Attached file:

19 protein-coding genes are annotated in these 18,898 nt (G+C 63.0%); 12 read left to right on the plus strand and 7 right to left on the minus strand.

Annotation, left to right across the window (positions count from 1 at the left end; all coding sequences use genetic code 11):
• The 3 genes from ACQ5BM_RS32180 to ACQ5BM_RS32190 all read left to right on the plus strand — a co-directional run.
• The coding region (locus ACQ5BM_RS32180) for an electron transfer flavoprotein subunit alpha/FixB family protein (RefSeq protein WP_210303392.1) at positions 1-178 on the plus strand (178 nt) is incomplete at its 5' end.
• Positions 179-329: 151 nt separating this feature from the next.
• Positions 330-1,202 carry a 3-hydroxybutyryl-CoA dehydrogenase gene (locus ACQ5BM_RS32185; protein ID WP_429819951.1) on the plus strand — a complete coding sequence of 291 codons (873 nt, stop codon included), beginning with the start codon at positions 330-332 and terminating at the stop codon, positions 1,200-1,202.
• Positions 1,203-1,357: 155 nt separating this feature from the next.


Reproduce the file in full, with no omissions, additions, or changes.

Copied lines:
19 protein-coding genes are annotated in these 18,898 nt (G+C 63.0%); 12 read left to right on the plus strand and 7 right to left on the minus strand.

Annotation, left to right across the window (positions count from 1 at the left end; all coding sequences use genetic code 11):
• The 3 genes from ACQ5BM_RS32180 to ACQ5BM_RS32190 all read left to right on the plus strand — a co-directional run.
• The coding region (locus ACQ5BM_RS32180) for an electron transfer flavoprotein subunit alpha/FixB family protein (RefSeq protein WP_210303392.1) at positions 1-178 on the plus strand (178 nt) is incomplete at its 5' end.
• Positions 179-329: 151 nt separating this feature from the next.
• Positions 330-1,202 carry a 3-hydroxybutyryl-CoA dehydrogenase gene (locus ACQ5BM_RS32185; protein ID WP_429819951.1) on the plus strand — a complete coding sequence of 291 codons (873 nt, stop codon included), beginning with the start codon at positions 330-332 and terminating at the stop codon, positions 1,200-1,202.
• Positions 1,203-1,357: 155 nt separating this feature from the next.